Tag Archives: Urla

Late Harvest Urla Symposium 2015

Many people I know are turned off by the term: late harvest. “I don’t like dessert wine.” “It’s too sweet.” For many ‘late harvest’ means a wine that is syrupy sweet; but it doesn’t have to mean that at all. Late harvest wines can be super sweet, dry, and everything in between.

The late harvest Misket Urla Symposium is an excellent example. It is not a dessert wine but a lovely, light, semi-sweet. So if late harvest doesn’t automatically mean sweet wine; what does it mean?

Late harvest grapes are just that. They are grapes that have been left on the vine longer than a typical harvest (an additional one to two months). When grapes are left to hang like this they slowly begin to raisin. A concentrated “raisined” grape contains lower amounts of water and higher amounts of sugar. The resulting juices are therefore super concentrated in both sugar and flavor.

The must from late harvest grapes is then vinified. While this usually results in sweet wines, notably German Riesling and French Sauternes; it doesn’t have to be. Late harvest wines can be vinified completely dry. Wines made in this style will often be fuller in body and more intensely flavored than they would be had grapes been picked at the usual harvest time.

Now that the lesson in late harvest wines is over that leaves the question: where does the Urla Symposium fit? Somewhere in the middle but definitely on the sweet side of the fence.

Urla Symposium

Late Harvest Urla Symposium 2015 Tasting Notes:

The Urla Symposium is a late harvest Borovina Misket. Its pale color and relatively low alcohol (11.5% abv) provide the first indication of the wine’s overall elegance. The nose was what I’ve come to expect from Misket; but more so.  Intense honey and orange blossom saved from being overly sweet by an underlying zing of lively citrus.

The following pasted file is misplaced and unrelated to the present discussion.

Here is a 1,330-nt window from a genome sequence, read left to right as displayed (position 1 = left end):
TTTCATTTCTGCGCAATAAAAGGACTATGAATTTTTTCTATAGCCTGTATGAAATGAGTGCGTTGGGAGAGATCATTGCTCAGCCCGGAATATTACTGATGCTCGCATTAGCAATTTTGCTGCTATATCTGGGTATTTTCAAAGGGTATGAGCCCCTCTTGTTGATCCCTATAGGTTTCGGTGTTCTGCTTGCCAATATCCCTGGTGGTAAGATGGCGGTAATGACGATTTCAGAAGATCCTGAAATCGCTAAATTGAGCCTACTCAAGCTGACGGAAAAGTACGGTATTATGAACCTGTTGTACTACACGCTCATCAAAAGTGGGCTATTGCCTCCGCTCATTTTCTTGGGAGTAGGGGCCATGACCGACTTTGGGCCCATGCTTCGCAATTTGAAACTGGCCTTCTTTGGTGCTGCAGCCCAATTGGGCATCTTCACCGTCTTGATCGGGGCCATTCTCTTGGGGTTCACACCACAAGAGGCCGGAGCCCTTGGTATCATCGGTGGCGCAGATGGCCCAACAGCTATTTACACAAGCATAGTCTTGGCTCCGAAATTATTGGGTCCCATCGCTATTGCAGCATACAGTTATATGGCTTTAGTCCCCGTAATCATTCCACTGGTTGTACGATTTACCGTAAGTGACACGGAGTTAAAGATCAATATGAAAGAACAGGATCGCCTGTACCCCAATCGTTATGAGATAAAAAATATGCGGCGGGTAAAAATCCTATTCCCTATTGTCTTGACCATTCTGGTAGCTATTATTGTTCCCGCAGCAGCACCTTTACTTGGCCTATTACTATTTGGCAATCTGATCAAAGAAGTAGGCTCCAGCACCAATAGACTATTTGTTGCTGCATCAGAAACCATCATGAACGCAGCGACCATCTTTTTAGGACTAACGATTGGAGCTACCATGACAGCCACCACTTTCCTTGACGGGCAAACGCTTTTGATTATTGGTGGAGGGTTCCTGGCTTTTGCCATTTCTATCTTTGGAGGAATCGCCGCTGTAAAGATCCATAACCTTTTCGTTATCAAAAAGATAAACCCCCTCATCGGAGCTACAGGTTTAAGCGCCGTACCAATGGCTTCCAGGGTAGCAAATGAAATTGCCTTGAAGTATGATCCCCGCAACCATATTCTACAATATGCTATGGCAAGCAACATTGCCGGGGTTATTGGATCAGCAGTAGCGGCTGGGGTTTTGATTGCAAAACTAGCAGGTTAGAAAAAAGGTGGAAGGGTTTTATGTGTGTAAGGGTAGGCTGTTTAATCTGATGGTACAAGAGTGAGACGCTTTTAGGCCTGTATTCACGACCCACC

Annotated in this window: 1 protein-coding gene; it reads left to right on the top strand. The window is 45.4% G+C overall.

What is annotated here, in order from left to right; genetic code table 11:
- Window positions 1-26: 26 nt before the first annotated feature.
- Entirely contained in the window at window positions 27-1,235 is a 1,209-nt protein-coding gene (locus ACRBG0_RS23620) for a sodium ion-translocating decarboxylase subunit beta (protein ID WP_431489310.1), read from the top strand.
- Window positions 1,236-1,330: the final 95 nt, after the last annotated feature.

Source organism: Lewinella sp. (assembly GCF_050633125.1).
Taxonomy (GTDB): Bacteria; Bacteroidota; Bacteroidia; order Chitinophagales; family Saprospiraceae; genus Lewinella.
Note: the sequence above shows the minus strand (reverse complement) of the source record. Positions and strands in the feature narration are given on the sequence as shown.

The palate was restrained; like fragile, perfumed gossamer. Orange blossom, honey, and lemon curd gracefully twine just enough acid to keep the wine from tipping over the syrupy saccharine line. Sweet for certain and slightly thicker than standard Misket. A perfect sweet wine for those who like

Sommeliers’ Selection Turkey 2017

February 25 and 26 Istanbul hosted the 2017 Sommeliers’ Selection Turkey at the St. Regis hotel. Organized by Gustobar, the event brought together 179 wines from 34 Turkish wineries and about eight international wineries.

Sommeliers' Selection

It was, as one might expect, rather a mad house.

Sommeliers' Selection

That’s not down to the organizers of course. Big tasting affairs like the Sommeliers’ Selection are always a little bit of a mad house as one jostles for position at the tables to get a sample. And what samples! Wines from across Turkey, Italy, France, and Chile were available. I was impressed with the selection of Turkish wines although I was sorry to not see wine from producers like Arda, Melen, Umurbey, Kutman, or Gülor. I was surprised to not see anything from Paşaeli, Corvus, Turasan, or Prodom but somehow not surprised to not see anything from Chateau Kalpak.

Sommeliers' Selection

To my delight (and frankly a little surprise) there were several wineries there I didn’t know at all. One, the Izmir-based Öküzgözü Winery really impressed with its Öküzgözü Foça Karası. Definitely young, this was a bright purple-red wine with strong acid, and the flavors of red berries, cloves, and herbs. I don’t usually like wines made from Öküzgözü grapes but this one I would really love to find again.

Sommeliers' Selection

A HUGE surprise was Saranta’s Chateau Murou line. I tried, and liked, several of these but what shocked me the most was the fact that I like their Merlot. I know, right?! Surprisingly herbal with big red fruits this was, as my friend said, Merlot with a little evil in it. Definitely something I would drink.

Sommeliers' Selection

Of all the wines I tried I was the most pleased with the selection of white wines. I don’t often have good luck finding white wine that I like so I’m looking forward to picking up some of these, such as Nif’s Aegean blend of Narince, Viognier, and Solaris.